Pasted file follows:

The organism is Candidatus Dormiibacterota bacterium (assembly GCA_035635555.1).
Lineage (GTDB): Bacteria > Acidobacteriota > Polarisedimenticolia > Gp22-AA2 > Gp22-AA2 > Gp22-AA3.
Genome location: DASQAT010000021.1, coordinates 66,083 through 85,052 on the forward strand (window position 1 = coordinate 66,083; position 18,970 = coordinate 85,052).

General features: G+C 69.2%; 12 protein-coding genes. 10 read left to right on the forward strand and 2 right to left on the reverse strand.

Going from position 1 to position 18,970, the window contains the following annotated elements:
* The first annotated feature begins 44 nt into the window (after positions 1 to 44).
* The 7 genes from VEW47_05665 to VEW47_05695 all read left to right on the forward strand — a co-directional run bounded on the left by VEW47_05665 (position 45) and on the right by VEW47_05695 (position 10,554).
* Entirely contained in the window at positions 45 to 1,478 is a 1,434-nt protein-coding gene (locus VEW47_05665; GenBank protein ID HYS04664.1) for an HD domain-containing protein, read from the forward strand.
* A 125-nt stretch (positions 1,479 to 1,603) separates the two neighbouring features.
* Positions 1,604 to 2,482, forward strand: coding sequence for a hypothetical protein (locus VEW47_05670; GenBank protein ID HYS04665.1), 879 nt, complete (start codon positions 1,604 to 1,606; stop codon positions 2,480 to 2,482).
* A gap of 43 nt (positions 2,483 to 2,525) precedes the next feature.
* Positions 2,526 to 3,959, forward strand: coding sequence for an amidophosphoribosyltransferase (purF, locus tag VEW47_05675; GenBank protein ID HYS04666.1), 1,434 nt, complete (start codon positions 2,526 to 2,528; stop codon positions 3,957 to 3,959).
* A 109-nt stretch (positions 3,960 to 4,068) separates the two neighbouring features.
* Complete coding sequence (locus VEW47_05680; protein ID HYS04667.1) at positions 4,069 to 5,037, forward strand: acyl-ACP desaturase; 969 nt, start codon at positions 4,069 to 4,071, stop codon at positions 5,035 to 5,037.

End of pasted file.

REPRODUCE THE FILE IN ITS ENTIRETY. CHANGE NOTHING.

The organism is Candidatus Dormiibacterota bacterium (assembly GCA_035635555.1).
Lineage (GTDB): Bacteria > Acidobacteriota > Polarisedimenticolia > Gp22-AA2 > Gp22-AA2 > Gp22-AA3.
Genome location: DASQAT010000021.1, coordinates 66,083 through 85,052 on the forward strand (window position 1 = coordinate 66,083; position 18,970 = coordinate 85,052).

General features: G+C 69.2%; 12 protein-coding genes. 10 read left to right on the forward strand and 2 right to left on the reverse strand.

Going from position 1 to position 18,970, the window contains the following annotated elements:
* The first annotated feature begins 44 nt into the window (after positions 1 to 44).
* The 7 genes from VEW47_05665 to VEW47_05695 all read left to right on the forward strand — a co-directional run bounded on the left by VEW47_05665 (position 45) and on the right by VEW47_05695 (position 10,554).
* Entirely contained in the window at positions 45 to 1,478 is a 1,434-nt protein-coding gene (locus VEW47_05665; GenBank protein ID HYS04664.1) for an HD domain-containing protein, read from the forward strand.
* A 125-nt stretch (positions 1,479 to 1,603) separates the two neighbouring features.
* Positions 1,604 to 2,482, forward strand: coding sequence for a hypothetical protein (locus VEW47_05670; GenBank protein ID HYS04665.1), 879 nt, complete (start codon positions 1,604 to 1,606; stop codon positions 2,480 to 2,482).
* A gap of 43 nt (positions 2,483 to 2,525) precedes the next feature.
* Positions 2,526 to 3,959, forward strand: coding sequence for an amidophosphoribosyltransferase (purF, locus tag VEW47_05675; GenBank protein ID HYS04666.1), 1,434 nt, complete (start codon positions 2,526 to 2,528; stop codon positions 3,957 to 3,959).
* A 109-nt stretch (positions 3,960 to 4,068) separates the two neighbouring features.
* Complete coding sequence (locus VEW47_05680; protein ID HYS04667.1) at positions 4,069 to 5,037, forward strand: acyl-ACP desaturase; 969 nt, start codon at positions 4,069 to 4,071, stop codon at positions 5,035 to 5,037.